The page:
Compare any two graphics cards:
GeForce GT 640 DDR3 vs GeForce GTX 650
IntroThe GeForce GT 640 DDR3 comes with a clock frequency of 900 MHz and a DDR3 memory frequency of 1782 MHz. It also makes use of a 128-bit bus, and uses a 28 nm design. It is comprised of 384 SPUs, 32 Texture Address Units, and 16 ROPs.
Compare those specs to the GeForce GTX 650, which features a core clock speed of 1058 MHz and a GDDR5 memory speed of 1250 MHz. It also features a 128-bit bus, and makes use of a 28 nm design. It features 384 SPUs, 32 TAUs, and 16 ROPs.
(No game benchmarks for this combination yet.)
Power Usage and Theoretical Benchmarks
Power Consumption (Max TDP)
In theory, the GeForce GTX 650 is 40% faster than the GeForce GT 640 DDR3 overall, because of its greater data rate. (explain)
Texel RateThe GeForce GTX 650 will be a little bit (approximately 18%) faster with regards to AF than the GeForce GT 640 DDR3. (explain)
Pixel RateThe GeForce GTX 650 is a little bit (approximately 18%) faster with regards to AA than the GeForce GT 640 DDR3, and capable of handling higher screen resolutions more effectively. (explain)
Please note that the above 'benchmarks' are all just theoretical - the results were calculated based on the card's specifications, and real-world performance may (and probably will) vary at least a bit.
Please note that the price comparisons are based on search keywords - sometimes it might show cards with very similar names that are not exactly the same as the one chosen in the comparison. We do try to filter out the wrong results as best we can, though.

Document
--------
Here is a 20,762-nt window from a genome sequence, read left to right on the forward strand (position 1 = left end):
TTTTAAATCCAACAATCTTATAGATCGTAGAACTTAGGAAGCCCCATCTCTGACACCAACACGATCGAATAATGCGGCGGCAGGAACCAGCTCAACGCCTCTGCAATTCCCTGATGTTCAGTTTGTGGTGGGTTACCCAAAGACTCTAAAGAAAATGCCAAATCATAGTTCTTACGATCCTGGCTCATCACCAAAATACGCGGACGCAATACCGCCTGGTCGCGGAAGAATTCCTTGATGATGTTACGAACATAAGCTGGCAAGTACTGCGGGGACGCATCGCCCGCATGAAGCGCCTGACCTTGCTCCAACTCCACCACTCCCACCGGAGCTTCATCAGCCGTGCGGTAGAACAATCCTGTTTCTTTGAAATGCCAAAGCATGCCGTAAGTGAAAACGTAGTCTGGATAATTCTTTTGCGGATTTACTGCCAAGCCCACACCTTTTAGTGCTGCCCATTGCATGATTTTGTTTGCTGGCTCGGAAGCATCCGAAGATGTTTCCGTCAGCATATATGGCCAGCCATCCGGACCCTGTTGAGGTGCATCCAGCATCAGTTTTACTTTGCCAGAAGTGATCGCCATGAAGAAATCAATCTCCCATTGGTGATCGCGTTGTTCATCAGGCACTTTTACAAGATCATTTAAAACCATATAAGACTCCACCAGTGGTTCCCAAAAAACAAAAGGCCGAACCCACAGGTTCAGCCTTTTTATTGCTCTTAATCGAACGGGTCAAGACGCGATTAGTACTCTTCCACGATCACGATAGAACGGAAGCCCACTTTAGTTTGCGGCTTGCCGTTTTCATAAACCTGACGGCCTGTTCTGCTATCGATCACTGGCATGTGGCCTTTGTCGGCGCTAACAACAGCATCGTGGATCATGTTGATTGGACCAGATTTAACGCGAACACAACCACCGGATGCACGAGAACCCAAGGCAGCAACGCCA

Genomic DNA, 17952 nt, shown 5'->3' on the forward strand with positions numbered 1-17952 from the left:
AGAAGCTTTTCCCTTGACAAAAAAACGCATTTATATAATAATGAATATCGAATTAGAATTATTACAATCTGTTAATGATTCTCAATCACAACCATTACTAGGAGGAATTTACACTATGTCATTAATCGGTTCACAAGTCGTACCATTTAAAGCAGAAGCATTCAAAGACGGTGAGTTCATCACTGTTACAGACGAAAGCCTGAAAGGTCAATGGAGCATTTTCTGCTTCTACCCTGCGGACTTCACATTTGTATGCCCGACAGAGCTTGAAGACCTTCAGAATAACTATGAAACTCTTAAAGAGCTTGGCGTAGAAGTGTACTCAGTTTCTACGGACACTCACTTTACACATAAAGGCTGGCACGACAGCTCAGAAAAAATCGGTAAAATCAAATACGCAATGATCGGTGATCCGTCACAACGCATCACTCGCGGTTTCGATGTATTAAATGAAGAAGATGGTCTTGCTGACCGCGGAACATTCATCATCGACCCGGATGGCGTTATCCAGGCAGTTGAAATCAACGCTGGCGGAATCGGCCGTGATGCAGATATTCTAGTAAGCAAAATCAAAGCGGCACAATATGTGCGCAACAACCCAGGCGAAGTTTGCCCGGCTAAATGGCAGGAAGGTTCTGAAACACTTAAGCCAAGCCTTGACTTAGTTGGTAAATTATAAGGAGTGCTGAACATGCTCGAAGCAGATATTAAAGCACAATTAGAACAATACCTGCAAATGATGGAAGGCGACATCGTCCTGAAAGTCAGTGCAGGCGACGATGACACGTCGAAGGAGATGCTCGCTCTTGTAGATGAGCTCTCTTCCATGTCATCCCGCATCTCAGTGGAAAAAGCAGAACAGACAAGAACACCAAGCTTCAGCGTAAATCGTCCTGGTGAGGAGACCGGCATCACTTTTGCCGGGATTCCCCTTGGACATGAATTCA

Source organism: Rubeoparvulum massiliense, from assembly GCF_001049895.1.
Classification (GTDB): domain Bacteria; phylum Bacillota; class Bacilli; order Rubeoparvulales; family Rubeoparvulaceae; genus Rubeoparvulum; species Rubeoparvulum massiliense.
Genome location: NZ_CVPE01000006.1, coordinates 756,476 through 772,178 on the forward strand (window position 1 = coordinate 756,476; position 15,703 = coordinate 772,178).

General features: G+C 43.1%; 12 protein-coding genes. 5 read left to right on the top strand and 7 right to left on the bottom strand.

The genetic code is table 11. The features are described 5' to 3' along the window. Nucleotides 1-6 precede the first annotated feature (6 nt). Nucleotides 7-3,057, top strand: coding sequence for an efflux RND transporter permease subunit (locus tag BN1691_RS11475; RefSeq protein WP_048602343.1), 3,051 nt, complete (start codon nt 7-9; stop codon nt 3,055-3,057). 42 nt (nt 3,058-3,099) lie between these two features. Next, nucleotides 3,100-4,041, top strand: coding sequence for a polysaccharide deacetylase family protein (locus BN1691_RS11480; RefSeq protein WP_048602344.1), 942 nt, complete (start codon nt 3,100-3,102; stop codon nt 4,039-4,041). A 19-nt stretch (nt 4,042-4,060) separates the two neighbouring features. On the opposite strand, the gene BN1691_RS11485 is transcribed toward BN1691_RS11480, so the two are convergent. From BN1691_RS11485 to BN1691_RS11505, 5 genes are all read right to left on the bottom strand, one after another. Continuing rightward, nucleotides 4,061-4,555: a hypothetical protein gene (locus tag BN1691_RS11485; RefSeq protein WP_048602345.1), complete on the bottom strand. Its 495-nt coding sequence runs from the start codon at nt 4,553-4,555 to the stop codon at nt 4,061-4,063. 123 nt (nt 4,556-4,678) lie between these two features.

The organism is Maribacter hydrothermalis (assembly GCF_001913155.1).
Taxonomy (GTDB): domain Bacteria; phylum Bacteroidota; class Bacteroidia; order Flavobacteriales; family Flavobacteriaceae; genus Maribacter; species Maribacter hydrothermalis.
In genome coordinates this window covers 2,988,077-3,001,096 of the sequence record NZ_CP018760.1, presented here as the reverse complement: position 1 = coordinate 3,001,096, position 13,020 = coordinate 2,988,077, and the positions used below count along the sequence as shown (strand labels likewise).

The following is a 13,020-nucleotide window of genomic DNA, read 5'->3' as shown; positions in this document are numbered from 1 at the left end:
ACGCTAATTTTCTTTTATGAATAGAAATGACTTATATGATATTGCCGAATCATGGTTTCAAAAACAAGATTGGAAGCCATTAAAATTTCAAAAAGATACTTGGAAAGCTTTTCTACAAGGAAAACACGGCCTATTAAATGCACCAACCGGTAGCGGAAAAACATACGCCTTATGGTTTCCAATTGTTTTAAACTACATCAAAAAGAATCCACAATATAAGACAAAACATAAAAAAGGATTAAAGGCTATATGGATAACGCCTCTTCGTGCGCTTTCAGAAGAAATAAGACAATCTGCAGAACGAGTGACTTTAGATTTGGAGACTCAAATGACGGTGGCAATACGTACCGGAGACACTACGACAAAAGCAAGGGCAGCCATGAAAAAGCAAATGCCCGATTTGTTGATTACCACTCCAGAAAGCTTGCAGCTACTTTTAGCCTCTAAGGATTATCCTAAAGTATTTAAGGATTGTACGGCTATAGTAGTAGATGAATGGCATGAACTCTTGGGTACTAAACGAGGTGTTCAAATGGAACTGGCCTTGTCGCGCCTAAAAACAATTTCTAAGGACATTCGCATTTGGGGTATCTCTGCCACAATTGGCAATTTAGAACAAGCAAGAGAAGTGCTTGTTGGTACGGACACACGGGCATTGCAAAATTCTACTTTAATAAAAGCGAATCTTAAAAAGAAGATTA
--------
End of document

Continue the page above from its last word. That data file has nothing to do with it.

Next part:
Memory Bandwidth: Memory bandwidth is the max amount of data (counted in MB per second) that can be transported across the external memory interface within a second. It is calculated by multiplying the card's interface width by its memory clock speed. In the case of DDR type RAM, it should be multiplied by 2 once again. If it uses DDR5, multiply by 4 instead. The higher the bandwidth is, the faster the card will be in general. It especially helps with anti-aliasing, HDR and higher screen resolutions.
Texel Rate: Texel rate is the maximum number of texture map elements (texels) that are applied in one second. This figure is worked out by multiplying the total amount of texture units of the card by the core speed of the chip. The better this number, the better the card will be at texture filtering (anisotropic filtering - AF). It is measured in millions of texels applied in a second.
Pixel Rate: Pixel rate is the maximum amount of pixels the video card can possibly record to the local memory in one second - measured in millions of pixels per second. The figure is calculated by multiplying the number of ROPs by the clock speed of the card. ROPs (Raster Operations Pipelines - aka Render Output Units) are responsible for drawing the pixels (image) on the screen. The actual pixel rate also depends on lots of other factors, especially the memory bandwidth - the lower the bandwidth is, the lower the potential to get to the max fill rate.